Wednesday, February 24, 2010

They Knew Not Jesus in This Life

I have heard various people of other denominations and religions say they have a problem with the belief that Jesus is the “only way” to achieve happiness in this life and exaltation in the life to come. I believe this is due to a fundamental misunderstanding of what the verses that teach this mean.

I always have interpreted that teaching to mean that the GOSPEL of Jesus Christ is the only way - which I take to mean the principles He taught and the end result of those principles, spelled out in the Sermon on the Mount and encapsulated in Matthew 5:48, Romans 8:17 and other passages in the Bible. That's the only interpretation that makes sense to me in light of perhaps the most fundamental reason for the Restoration - the need to re-establish the universal power of the Atonement of Jesus Christ that Paul taught so clearly in 1 Corinthians 15 - especially verses 21-22.

I believe that is why we can say that those of other religions who live according to those principles can be saved and exalted just as Christians in this life can be - that they lived according to the principles of the Gospel and the light of Christ they brought with them to this earth, even though they "knew not Christ in this life".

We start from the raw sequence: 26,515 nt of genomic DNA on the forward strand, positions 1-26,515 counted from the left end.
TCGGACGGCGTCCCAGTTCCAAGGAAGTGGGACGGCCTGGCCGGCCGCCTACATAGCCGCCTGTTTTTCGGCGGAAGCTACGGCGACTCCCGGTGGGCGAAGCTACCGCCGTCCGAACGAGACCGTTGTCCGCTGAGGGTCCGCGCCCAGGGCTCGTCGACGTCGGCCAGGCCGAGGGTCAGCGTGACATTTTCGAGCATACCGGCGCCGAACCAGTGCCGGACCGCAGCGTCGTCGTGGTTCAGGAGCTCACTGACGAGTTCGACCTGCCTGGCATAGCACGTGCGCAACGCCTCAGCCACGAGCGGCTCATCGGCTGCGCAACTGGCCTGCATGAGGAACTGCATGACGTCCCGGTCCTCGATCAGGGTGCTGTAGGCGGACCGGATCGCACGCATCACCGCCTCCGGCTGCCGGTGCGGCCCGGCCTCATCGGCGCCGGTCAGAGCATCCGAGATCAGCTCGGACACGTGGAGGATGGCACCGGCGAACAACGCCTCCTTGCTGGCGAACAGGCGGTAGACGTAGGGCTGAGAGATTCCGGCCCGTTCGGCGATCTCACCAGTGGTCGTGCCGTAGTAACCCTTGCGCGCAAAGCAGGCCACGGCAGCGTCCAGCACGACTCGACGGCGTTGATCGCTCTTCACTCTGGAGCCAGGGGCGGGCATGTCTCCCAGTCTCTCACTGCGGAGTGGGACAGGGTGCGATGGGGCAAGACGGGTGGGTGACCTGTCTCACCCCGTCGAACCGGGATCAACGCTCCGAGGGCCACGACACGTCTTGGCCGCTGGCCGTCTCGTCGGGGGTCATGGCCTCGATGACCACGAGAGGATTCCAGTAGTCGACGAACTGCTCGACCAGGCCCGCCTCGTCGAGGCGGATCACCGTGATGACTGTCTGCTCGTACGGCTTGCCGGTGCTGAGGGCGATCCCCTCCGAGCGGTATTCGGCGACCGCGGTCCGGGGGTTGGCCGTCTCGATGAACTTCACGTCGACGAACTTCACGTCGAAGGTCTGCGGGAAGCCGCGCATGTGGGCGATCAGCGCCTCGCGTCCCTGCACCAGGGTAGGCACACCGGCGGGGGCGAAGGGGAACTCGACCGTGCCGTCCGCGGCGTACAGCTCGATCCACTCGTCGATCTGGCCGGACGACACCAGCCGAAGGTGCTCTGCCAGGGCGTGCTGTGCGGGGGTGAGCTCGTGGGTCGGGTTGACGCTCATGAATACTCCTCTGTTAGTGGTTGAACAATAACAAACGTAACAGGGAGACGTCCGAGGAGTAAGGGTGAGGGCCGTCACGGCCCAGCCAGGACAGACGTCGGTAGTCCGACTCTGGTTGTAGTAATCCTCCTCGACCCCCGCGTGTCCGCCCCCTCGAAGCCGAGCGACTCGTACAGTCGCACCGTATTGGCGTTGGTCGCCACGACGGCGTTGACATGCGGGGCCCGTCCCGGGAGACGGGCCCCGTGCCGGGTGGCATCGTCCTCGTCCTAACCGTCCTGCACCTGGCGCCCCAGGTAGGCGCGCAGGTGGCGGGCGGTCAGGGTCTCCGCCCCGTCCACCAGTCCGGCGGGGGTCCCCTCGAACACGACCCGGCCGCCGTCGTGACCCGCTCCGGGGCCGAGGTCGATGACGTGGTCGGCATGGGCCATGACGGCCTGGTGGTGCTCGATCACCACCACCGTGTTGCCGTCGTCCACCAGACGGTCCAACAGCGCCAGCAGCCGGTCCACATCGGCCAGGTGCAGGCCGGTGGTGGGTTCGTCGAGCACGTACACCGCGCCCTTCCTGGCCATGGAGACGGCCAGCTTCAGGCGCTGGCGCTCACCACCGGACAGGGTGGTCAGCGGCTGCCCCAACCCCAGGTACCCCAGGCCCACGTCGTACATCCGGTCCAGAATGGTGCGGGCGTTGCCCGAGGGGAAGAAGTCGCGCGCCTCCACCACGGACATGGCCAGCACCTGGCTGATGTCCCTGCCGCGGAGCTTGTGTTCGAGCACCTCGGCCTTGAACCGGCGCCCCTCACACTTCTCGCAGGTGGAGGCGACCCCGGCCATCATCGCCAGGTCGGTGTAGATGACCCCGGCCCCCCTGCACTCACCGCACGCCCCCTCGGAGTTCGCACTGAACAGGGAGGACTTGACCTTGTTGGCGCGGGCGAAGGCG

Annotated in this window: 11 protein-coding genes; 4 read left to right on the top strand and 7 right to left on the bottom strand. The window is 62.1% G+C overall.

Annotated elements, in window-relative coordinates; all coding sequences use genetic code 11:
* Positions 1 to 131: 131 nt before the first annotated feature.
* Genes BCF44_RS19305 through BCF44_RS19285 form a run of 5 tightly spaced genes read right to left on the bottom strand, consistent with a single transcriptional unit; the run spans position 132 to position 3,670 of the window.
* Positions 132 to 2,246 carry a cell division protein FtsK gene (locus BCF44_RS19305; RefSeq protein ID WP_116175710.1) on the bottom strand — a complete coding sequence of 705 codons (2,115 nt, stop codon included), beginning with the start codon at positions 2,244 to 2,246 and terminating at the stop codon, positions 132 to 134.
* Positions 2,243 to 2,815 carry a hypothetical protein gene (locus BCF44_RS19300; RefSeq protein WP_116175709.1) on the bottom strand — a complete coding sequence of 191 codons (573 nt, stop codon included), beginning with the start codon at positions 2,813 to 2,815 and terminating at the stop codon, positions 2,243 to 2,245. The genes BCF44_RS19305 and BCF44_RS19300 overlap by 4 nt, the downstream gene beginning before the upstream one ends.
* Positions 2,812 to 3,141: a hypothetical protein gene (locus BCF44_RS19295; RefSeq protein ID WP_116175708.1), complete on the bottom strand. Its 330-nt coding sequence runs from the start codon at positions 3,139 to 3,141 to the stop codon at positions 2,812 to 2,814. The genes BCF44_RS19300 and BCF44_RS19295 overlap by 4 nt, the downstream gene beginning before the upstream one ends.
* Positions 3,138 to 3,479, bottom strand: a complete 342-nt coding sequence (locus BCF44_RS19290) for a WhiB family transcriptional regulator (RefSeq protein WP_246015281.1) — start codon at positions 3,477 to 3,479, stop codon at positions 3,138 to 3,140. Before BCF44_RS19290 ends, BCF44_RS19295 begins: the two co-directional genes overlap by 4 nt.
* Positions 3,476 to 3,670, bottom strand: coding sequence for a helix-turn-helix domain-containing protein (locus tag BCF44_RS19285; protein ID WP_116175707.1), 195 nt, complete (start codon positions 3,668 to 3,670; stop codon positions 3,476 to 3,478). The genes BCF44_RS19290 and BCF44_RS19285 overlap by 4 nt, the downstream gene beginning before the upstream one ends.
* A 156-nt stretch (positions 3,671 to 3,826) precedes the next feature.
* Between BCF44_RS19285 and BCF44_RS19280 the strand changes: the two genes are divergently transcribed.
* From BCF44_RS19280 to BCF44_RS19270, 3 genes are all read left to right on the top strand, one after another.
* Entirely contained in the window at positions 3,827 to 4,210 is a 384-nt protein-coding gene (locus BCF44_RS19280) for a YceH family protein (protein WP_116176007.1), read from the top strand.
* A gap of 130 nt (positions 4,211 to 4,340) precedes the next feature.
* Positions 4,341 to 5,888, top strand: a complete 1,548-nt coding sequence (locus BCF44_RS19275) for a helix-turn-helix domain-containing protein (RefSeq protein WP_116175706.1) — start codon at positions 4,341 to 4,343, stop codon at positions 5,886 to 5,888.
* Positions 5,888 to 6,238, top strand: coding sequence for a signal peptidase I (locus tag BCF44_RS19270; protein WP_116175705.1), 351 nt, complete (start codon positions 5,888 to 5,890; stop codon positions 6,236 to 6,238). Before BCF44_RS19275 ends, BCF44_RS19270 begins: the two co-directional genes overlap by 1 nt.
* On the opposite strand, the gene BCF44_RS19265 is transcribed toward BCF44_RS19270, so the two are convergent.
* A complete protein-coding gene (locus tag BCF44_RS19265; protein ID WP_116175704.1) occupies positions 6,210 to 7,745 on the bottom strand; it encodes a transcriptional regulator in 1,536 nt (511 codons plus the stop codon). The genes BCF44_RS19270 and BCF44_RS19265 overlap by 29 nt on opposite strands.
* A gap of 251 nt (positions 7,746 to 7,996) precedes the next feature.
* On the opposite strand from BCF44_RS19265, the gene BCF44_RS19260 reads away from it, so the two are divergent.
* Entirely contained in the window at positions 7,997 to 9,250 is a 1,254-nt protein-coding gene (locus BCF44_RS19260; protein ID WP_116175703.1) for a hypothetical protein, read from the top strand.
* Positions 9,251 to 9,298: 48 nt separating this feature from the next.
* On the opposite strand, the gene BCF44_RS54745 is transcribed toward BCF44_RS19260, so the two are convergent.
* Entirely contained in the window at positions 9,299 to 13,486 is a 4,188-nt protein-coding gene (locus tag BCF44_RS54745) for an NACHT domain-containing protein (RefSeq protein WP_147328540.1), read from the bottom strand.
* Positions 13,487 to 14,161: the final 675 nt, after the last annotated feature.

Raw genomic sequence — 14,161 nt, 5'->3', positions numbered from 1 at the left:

Ryan said...

While I agree with you in principle -- that it will be well for those who live according to the truths Christ taught even if they didn't know Him in this life -- in practice I'm not sure there's much difference between saying that and saying that Jesus is the only way because only Christians claim to believe everything he taught (and not always even then).

Most people who argue that Christ is not the "only way" don't [want to] believe that they are bound by the things Christ taught. They believe that His teachings are sufficient to bring salvation but not necessary (e.g. Hinduism), that they are neither necessary nor sufficient (Islam), or even that they are nonsensical/bad (e.g. secularism/atheism).

That said, most of the time folks simply reject words which never touched their hearts (!= The Gospel) because we can only come to know God if He reveals himself to us. At some point everyone will hear and truly understand Christ's invitation to follow him, and all will eventually be left without excuse. Until then, though, I believe God "takes all comers" in a sense, judging people according to how well they live what they believe (even mistaken beliefs), and condemning only those who act against personal revelation.

Jeff Day said...

And what if Paul was wrong? After all, he also knew not Jesus in his life.

Andrew S said...

Ryan, I don't think most people are disagreeing with the content of the Sermon on the Mount. I don't think people are saying that is "nonsensical/bad" (at least, I can only speak from the secularist/atheist side).

Rather, what I think people believe are nonsencial/bad (or neither necessary nor sufficient, or sufficient but not necessary) are things wrapped around and peripheral to these things. You don't need mysticism and magic for the sermon of the mount. You don't need the divine for the sermon on the mount. The deeper principles, I believe, are really more relational and something people can seek as people.